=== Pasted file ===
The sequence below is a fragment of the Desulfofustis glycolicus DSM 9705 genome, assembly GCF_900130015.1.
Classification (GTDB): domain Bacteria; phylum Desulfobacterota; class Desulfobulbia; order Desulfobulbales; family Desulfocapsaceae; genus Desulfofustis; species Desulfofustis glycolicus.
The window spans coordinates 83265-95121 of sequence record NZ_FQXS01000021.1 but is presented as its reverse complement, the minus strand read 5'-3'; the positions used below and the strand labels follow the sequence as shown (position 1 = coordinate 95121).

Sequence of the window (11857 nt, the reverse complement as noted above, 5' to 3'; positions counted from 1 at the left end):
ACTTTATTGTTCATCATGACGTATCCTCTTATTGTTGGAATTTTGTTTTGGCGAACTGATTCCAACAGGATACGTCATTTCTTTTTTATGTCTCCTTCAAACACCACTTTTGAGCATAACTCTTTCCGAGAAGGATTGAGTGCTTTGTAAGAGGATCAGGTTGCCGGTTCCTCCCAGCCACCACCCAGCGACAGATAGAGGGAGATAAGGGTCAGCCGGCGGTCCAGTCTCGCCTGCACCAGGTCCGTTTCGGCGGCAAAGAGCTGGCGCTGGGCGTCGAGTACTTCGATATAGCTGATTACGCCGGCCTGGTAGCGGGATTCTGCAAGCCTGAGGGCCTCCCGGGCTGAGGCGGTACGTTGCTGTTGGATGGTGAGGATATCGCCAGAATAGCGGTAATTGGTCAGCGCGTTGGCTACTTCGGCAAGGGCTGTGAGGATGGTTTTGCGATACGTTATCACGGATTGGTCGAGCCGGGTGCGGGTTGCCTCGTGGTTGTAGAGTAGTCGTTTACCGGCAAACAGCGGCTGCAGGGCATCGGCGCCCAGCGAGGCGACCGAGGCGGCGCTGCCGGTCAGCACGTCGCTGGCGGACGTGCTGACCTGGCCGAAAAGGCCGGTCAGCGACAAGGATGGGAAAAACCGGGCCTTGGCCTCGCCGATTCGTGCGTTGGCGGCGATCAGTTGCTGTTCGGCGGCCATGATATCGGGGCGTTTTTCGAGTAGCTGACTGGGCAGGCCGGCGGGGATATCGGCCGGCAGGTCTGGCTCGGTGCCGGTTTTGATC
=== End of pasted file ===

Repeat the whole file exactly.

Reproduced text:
The sequence below is a fragment of the Desulfofustis glycolicus DSM 9705 genome, assembly GCF_900130015.1.
Classification (GTDB): domain Bacteria; phylum Desulfobacterota; class Desulfobulbia; order Desulfobulbales; family Desulfocapsaceae; genus Desulfofustis; species Desulfofustis glycolicus.
The window spans coordinates 83265-95121 of sequence record NZ_FQXS01000021.1 but is presented as its reverse complement, the minus strand read 5'-3'; the positions used below and the strand labels follow the sequence as shown (position 1 = coordinate 95121).

Sequence of the window (11857 nt, the reverse complement as noted above, 5' to 3'; positions counted from 1 at the left end):
ACTTTATTGTTCATCATGACGTATCCTCTTATTGTTGGAATTTTGTTTTGGCGAACTGATTCCAACAGGATACGTCATTTCTTTTTTATGTCTCCTTCAAACACCACTTTTGAGCATAACTCTTTCCGAGAAGGATTGAGTGCTTTGTAAGAGGATCAGGTTGCCGGTTCCTCCCAGCCACCACCCAGCGACAGATAGAGGGAGATAAGGGTCAGCCGGCGGTCCAGTCTCGCCTGCACCAGGTCCGTTTCGGCGGCAAAGAGCTGGCGCTGGGCGTCGAGTACTTCGATATAGCTGATTACGCCGGCCTGGTAGCGGGATTCTGCAAGCCTGAGGGCCTCCCGGGCTGAGGCGGTACGTTGCTGTTGGATGGTGAGGATATCGCCAGAATAGCGGTAATTGGTCAGCGCGTTGGCTACTTCGGCAAGGGCTGTGAGGATGGTTTTGCGATACGTTATCACGGATTGGTCGAGCCGGGTGCGGGTTGCCTCGTGGTTGTAGAGTAGTCGTTTACCGGCAAACAGCGGCTGCAGGGCATCGGCGCCCAGCGAGGCGACCGAGGCGGCGCTGCCGGTCAGCACGTCGCTGGCGGACGTGCTGACCTGGCCGAAAAGGCCGGTCAGCGACAAGGATGGGAAAAACCGGGCCTTGGCCTCGCCGATTCGTGCGTTGGCGGCGATCAGTTGCTGTTCGGCGGCCATGATATCGGGGCGTTTTTCGAGTAGCTGACTGGGCAGGCCGGCGGGGATATCGGCCGGCAGGTCTGGCTCGGTGCCGGTTTTGATC